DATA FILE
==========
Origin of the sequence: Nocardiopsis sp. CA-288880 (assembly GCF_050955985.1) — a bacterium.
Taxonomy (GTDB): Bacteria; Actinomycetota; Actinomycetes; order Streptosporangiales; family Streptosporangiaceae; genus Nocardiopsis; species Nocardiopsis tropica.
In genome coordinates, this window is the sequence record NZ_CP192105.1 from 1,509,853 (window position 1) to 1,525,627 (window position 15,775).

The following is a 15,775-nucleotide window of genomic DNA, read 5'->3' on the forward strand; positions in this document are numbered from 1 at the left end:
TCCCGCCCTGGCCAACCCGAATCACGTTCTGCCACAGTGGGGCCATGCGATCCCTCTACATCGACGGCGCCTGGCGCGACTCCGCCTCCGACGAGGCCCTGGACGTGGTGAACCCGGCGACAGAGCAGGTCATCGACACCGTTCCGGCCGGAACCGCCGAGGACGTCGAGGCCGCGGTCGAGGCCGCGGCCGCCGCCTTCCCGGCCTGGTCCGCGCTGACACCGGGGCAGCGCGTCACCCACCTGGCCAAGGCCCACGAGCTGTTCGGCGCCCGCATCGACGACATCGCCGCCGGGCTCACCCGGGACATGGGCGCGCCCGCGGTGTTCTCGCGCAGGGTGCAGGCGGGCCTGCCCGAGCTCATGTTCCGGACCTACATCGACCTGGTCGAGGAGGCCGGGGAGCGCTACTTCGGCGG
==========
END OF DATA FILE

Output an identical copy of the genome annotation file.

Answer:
Origin of the sequence: Nocardiopsis sp. CA-288880 (assembly GCF_050955985.1) — a bacterium.
Taxonomy (GTDB): Bacteria; Actinomycetota; Actinomycetes; order Streptosporangiales; family Streptosporangiaceae; genus Nocardiopsis; species Nocardiopsis tropica.
In genome coordinates, this window is the sequence record NZ_CP192105.1 from 1,509,853 (window position 1) to 1,525,627 (window position 15,775).

The following is a 15,775-nucleotide window of genomic DNA, read 5'->3' on the forward strand; positions in this document are numbered from 1 at the left end:
TCCCGCCCTGGCCAACCCGAATCACGTTCTGCCACAGTGGGGCCATGCGATCCCTCTACATCGACGGCGCCTGGCGCGACTCCGCCTCCGACGAGGCCCTGGACGTGGTGAACCCGGCGACAGAGCAGGTCATCGACACCGTTCCGGCCGGAACCGCCGAGGACGTCGAGGCCGCGGTCGAGGCCGCGGCCGCCGCCTTCCCGGCCTGGTCCGCGCTGACACCGGGGCAGCGCGTCACCCACCTGGCCAAGGCCCACGAGCTGTTCGGCGCCCGCATCGACGACATCGCCGCCGGGCTCACCCGGGACATGGGCGCGCCCGCGGTGTTCTCGCGCAGGGTGCAGGCGGGCCTGCCCGAGCTCATGTTCCGGACCTACATCGACCTGGTCGAGGAGGCCGGGGAGCGCTACTTCGGCGG